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New Stanford mural connects campus to local nature, diversity and history

Visit Harmony House, which is located on Lomita Drive, across the street from the Papua New Guinea Sculpture Garden, to see the newest work of public art on campus.

In the waning days of spring quarter, Mother Earth appeared on campus. She arrived without fanfare, although there was music and spontaneous dancing as artist Jess X. Snow painted a Mother Earth figure – made of branches and native California poppies – on an exterior wall of Harmony House, a community center for undergraduate artists. In the…

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At new hospital, art and nature aim to benefit healing

The new Stanford Hospital values the restorative qualities of art and nature. It includes four acres of outdoor gardens, floor-to-ceiling windows in every patient room and more than 400 works of original art.

In the early 1980s, a group of volunteers formed to acquire and hang art on the then-empty walls of Stanford Hospital. What this group sensed about the power of art — that it could help improve healing — was proven later that same decade in multiple studies by environmental psychologist Roger Ulrich, PhD, and others.…

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Q&A with curator Elizabeth Mitchell on gifts to the Cantor

Elizabeth Mitchell, Burton and Deedee McMurtry Curator and director of the Curatorial Fellowship Program at the Cantor Arts Center, discusses the Capital Group Foundation’s gift of 1,000 photographs and the 12 prints, drawings, and photographs given by Stanford alumna Marilyn F. Symmes (BA, ’71).   Q: Can you talk about the importance of gifts like…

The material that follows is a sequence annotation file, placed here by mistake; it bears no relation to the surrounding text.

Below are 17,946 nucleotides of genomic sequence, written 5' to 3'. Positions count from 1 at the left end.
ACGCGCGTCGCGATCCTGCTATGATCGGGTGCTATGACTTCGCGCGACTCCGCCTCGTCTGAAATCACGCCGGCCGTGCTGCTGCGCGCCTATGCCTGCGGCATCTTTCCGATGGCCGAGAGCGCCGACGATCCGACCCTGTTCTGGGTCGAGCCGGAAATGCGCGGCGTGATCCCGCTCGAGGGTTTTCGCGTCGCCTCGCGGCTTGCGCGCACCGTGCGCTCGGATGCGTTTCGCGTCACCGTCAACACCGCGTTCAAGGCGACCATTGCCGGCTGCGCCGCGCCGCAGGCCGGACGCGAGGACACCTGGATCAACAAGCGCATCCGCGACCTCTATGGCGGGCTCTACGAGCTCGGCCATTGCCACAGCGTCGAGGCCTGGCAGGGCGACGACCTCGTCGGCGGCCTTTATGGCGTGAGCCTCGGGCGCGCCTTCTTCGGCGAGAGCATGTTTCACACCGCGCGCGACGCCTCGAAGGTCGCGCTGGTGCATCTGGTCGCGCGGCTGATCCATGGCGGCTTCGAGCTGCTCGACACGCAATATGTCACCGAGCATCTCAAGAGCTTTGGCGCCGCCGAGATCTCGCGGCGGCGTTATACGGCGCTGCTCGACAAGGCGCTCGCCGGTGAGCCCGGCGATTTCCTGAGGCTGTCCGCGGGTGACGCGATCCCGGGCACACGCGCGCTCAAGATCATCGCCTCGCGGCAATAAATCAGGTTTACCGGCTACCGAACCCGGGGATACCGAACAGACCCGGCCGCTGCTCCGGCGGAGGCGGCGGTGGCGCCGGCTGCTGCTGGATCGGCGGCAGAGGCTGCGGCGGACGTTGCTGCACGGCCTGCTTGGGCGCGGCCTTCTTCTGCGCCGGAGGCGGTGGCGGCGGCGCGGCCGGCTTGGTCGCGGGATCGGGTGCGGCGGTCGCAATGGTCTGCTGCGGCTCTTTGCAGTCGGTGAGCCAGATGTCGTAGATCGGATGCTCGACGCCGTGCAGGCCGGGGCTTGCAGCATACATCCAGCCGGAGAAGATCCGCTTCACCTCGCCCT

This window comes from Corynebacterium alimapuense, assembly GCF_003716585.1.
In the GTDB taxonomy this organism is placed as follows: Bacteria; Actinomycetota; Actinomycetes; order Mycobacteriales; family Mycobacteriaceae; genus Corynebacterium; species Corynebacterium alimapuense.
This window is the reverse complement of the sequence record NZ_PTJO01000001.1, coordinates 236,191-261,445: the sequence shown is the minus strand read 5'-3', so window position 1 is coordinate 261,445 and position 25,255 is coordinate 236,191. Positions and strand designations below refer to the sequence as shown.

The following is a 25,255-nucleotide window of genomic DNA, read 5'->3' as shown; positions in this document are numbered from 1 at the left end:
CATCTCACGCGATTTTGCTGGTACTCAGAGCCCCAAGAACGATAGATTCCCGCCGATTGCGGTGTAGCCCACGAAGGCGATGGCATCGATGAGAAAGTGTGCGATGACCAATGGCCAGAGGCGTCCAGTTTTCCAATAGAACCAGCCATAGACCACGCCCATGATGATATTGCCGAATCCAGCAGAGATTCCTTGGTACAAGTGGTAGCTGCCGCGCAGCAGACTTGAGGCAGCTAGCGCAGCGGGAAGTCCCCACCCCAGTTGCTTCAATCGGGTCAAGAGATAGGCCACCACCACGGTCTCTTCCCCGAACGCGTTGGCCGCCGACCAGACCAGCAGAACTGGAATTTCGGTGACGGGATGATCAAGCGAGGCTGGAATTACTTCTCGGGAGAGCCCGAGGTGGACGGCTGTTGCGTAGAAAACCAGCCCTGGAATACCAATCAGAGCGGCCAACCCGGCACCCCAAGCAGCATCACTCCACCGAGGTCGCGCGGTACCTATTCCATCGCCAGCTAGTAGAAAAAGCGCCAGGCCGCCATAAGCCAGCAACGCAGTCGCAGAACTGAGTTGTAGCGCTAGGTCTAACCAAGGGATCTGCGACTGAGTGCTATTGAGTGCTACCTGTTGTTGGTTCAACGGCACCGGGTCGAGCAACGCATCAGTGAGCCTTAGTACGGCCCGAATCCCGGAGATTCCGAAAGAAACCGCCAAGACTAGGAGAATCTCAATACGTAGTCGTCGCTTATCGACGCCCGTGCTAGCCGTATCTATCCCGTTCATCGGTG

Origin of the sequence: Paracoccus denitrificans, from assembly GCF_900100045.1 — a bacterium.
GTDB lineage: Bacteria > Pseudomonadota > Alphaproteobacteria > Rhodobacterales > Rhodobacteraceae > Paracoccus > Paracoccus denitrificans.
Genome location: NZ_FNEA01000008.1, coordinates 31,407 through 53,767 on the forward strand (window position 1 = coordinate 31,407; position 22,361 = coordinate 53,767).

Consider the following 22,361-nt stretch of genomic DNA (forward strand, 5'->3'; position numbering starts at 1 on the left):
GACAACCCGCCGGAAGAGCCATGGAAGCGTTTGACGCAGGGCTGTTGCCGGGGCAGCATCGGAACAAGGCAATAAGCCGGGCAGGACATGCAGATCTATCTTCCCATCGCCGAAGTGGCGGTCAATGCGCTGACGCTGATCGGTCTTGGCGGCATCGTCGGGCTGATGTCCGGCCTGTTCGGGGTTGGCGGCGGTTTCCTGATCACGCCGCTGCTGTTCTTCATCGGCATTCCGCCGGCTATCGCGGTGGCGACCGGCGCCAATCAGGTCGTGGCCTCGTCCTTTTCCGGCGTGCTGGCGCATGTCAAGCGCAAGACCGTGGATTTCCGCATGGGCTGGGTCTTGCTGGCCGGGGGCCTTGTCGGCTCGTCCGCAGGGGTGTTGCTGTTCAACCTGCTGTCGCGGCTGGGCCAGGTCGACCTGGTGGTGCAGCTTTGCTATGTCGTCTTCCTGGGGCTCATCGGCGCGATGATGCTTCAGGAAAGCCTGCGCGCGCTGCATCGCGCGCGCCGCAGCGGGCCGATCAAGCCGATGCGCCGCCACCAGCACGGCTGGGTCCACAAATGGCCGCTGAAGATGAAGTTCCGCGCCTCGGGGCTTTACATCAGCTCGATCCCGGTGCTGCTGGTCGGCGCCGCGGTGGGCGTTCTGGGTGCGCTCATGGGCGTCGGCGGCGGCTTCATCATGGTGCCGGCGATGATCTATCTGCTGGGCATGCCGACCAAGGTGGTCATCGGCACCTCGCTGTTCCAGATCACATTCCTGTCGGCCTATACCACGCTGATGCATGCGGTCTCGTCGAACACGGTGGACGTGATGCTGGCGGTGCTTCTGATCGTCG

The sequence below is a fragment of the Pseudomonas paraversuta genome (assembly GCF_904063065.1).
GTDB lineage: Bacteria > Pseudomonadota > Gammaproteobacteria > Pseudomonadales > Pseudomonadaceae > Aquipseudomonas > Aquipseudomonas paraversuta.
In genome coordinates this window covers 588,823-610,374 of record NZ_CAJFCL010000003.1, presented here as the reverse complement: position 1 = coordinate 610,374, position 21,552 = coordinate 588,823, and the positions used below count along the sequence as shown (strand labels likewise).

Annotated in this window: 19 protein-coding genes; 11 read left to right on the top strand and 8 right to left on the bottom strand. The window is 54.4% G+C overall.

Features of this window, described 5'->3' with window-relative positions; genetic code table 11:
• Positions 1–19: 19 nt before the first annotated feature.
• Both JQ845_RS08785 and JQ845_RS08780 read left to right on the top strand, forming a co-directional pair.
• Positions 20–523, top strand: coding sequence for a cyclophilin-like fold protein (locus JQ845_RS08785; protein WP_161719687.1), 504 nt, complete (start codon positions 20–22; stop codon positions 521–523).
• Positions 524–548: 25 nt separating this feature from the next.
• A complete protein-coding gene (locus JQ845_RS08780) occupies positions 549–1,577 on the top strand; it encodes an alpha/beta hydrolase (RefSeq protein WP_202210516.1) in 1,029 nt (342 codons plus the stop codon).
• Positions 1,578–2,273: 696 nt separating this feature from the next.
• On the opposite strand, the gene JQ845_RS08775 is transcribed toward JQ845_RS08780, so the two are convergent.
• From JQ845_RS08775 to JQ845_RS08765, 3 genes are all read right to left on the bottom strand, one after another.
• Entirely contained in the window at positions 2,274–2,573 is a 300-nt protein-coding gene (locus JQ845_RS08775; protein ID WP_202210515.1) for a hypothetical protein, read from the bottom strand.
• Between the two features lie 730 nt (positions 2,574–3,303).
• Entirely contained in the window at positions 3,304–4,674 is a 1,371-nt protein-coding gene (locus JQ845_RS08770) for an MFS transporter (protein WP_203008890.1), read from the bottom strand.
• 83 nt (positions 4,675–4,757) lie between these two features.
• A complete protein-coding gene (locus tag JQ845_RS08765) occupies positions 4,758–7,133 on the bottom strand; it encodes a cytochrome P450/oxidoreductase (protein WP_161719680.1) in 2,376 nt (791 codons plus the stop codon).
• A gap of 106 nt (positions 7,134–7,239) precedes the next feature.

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Stanford alumna Marilyn F. Symmes (BA, ’71) gives prints, drawings, and photographs to the Cantor

The Cantor Arts Center recently acquired 12 prints, drawings, and photographs given by Stanford alumna Marilyn F. Symmes (BA, ’71). The New York–based curator and art historian is honoring her Stanford roots while recognizing the importance of student interactions with objects. The gift features an eclectic selection of works ranging from an Italian Renaissance portrait…

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Reflection on Stephanie Syjuco’s I Am An . . .

On view at the Cantor Arts Center in the main lobby

Stephanie Syjuco’s I Am An . . . is a 20-foot-long black banner that is suspended from the ceiling of the Cantor’s marbled gray entry hall, announcing in block letters: I AM AN AMERICAN. The banner is displayed partially closed to intentionally distort the white letters that read “AMERICAN,” suggesting a garbled reading of the…

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The Medium Is the Message: Art since 1950

On view at the Cantor Arts Center in the Pigott Family Gallery

“It is the medium that shapes and controls the scale and form of human association and action,” wrote Marshall McLuhan. Using works created since 1950, this reinstallation of the Cantor’s permanent collection of contemporary art explores the relationship between subject, content, and the materials that informed each object’s production. In 1964, Canadian media theorist Marshall…